The bitcoin/cryptocurrency space can be confusing at times. 

Just the sheer amount of options when it comes to storing your coins can be overwhelming. 

Let us clear some of that up and help you make an informed decision when choosing your wallet.

Web vs Desktop vs App vs Hardware

Web wallets, such as exchanges and other services, are non-custodial. 

With cryptocurrencies, ownership is defined by whomever holds the keys to the coins. Here, you are trusting someone else to hold them for you. All you really have is an IOU. This model is highly insecure, as it leaves you vulnerable to phishing, exchange collapse, or confiscation of your coins.

Examples: Exchanges, yield generating sites, and other custodial services


Desktop wallets are highly insecure self-custody wallets. 

Unless they are used with a hardware wallet, your private key is directly on your compromisable internet-connected computer*.

Many users lose funds this way due to phishing and malware attacks. If you have reason to use one of these wallets, only ever use them when paired with a hardware wallet, so that your private key remains safe.

(*an airgapped device mitigates most of this attack surface – however, this practice is not recommended for beginners)

Examples: Exodus, Metamask, Electrum, Samourai, Bitcoin Core


App wallets that provide you with a seed are relatively safe for smaller amounts. 

Phones are less prone to malware than computers as the app stores are curated and apps run in separate virtual containers to keep them safe. 

These wallets are more than secure enough for ‘pocket money’, but are still hot wallets, prone to malicious/faulty software updates and thus should not be used for large amounts of bitcoin/crypto (more than $1000 or so).

Examples: Blockstream Green, BlueWallet, Coinomi, Muun, Phoenix


Hardware wallets are the prime standard.

They are really the only sensible choice for holding large amounts of cryptocurrency. 

These devices are built specifically to ensure your private key never leaves the device, even when connected directly to a compromised computer.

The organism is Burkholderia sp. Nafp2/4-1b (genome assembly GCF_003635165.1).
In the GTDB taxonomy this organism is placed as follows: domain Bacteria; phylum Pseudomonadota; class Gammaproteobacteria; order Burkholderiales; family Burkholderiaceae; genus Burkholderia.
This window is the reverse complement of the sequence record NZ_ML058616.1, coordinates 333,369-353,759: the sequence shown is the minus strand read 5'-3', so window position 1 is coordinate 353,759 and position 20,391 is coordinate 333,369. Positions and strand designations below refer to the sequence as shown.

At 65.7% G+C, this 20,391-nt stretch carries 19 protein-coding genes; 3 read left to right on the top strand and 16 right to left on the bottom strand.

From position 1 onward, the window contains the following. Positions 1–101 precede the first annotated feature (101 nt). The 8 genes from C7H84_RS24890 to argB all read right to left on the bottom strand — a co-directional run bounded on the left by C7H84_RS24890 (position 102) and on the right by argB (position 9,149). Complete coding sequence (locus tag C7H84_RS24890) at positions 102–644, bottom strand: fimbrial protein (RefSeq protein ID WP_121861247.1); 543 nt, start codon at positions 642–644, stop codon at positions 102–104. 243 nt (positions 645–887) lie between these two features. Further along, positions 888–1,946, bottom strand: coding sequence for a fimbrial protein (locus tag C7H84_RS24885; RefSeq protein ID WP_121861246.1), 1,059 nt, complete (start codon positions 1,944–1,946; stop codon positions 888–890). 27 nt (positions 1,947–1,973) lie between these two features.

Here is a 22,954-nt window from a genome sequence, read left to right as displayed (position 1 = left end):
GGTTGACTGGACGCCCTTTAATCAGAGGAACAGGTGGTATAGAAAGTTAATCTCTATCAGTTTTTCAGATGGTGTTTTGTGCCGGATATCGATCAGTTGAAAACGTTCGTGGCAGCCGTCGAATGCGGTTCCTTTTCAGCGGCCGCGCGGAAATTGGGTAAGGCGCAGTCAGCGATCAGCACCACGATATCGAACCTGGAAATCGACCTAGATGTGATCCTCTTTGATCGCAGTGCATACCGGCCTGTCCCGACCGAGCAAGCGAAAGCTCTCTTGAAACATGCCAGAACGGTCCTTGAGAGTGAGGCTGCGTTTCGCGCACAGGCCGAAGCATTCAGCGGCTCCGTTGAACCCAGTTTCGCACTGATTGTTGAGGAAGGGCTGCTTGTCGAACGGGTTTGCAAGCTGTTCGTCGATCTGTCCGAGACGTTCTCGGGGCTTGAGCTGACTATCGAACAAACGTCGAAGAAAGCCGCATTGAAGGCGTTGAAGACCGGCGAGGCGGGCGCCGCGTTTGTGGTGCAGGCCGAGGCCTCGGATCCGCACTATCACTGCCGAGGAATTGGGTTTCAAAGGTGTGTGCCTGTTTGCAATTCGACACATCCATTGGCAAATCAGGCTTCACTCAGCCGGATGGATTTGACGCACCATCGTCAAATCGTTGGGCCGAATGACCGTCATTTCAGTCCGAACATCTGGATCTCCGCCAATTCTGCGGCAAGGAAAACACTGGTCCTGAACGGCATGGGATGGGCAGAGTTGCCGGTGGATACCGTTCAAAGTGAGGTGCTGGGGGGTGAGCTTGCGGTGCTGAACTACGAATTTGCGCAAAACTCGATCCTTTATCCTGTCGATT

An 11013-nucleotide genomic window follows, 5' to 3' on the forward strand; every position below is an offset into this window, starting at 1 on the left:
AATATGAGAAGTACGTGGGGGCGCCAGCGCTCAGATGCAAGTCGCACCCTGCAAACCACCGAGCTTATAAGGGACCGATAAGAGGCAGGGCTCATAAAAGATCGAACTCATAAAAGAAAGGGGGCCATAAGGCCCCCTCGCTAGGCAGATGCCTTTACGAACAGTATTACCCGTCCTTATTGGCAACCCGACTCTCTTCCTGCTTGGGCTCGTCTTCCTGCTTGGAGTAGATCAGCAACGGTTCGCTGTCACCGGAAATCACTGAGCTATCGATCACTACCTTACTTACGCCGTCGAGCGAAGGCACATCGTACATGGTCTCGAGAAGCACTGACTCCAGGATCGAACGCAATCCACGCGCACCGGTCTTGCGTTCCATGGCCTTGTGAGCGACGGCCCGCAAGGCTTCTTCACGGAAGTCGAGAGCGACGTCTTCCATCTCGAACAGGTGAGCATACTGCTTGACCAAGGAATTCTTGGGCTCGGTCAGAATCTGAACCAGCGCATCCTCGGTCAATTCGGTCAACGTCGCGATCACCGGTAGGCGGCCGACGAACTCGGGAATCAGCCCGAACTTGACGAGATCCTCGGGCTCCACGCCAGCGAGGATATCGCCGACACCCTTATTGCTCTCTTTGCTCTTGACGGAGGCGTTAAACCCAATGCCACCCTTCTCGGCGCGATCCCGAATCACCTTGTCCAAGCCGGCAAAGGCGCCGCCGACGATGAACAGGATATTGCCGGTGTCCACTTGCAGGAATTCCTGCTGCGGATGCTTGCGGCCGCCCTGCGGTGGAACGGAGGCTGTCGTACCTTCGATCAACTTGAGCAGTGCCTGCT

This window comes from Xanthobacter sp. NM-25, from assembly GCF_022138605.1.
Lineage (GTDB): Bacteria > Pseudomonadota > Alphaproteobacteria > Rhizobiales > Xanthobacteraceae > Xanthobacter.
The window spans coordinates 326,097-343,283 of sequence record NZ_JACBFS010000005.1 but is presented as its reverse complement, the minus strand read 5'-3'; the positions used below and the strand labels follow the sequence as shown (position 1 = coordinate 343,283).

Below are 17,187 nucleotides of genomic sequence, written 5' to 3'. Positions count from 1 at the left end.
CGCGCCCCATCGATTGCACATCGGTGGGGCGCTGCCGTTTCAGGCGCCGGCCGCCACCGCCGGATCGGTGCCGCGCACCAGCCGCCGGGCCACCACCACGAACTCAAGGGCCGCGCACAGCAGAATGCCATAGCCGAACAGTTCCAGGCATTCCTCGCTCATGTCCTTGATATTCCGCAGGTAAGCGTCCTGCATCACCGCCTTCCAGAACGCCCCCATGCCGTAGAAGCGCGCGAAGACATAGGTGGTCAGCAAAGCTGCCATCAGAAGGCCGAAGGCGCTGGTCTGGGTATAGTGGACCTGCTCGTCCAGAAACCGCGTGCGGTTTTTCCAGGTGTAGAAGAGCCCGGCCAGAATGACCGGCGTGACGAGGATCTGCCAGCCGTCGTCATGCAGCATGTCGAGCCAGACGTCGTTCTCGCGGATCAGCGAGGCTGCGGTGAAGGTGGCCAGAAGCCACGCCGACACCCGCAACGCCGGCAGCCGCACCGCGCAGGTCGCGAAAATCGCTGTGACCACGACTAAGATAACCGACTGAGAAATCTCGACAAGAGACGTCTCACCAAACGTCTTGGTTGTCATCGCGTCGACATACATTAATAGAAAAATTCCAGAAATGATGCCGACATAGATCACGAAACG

While sometimes referred to as ‘cold storage wallets’, technically they are ‘warm’ unless used in an air-gapped fashion.

Examples: Ledger, Trezor, Blockstream Jade, ColdCard

Open-source vs Closed-source

Open-source means its software code is made available for public review. 

This code does in fact get peer reviewed regularly. This ensures that there is nothing malicious, compromising, or otherwise undesirable in the code itself that can compromise your security.

With closed-source wallets, you are placing your trust in the people who build it to not have any backdoors that could potentially steal your private key.

Examples of open source wallets: ColdCard, Trezor, Blockstream Jade, Electrum

Examples of closed source wallets: Ledger, Exodus, Coinomi, Metamask

Bitcoin-only vs Altcoin Support

A wallet that supports numerous coins, by its nature, is less secure than one that only supports bitcoin

Every altcoin requires its own code and algorithm which introduces new attack surfaces and potentially insecure signing methods. While this threat isn’t as great as others (an open source hardware wallet with altcoin support is far better than a closed source bitcoin-only phone wallet), it is still often an unnecessary, mitigatable risk. 

Even if you hold a substantial amount of altcoins, it may be wise to hold them in a separate wallet from your bitcoin. If either were ever to become compromised through software fault, it would almost certainly be the altcoin wallet. 

Bitcoin-only wallets: ColdCard, Trezor, Blockstream Jade (optional firmware), Blockstream Green, BlueWallet, Electrum, Bitcoin Core

Altcoin wallets: Ledger, Trezor (optional firmware), Coinomi, Metamask, Exodus

The gold standard of self-custody: Multi-vendor Multisig

Above a certain level of Bitcoin savings, it is highly recommended to make oneself familiar with Multi-vendor Multisig solutions.

We will explore this topic in more detail in the future on our blog and our Twitter, but in short:

It eliminates single-points of failure by utilizing several keys generated on devices which are not produced/originated by the same vendor.

All hardware wallets in our online shop which are marked as “Nunchuk Partner” or “Nunchuk compatible” are able to be utilized in such a setup.


Here at BitcoinVN, we are dedicated to helping you on your path to self-sovereignty. We want you to hold your keys and take control of your finances. And we are here to assist you every step of the way. 

Any more questions?

Get in touch with us – our team is offering Cybersec and custody consulting services to get you started off the right way.

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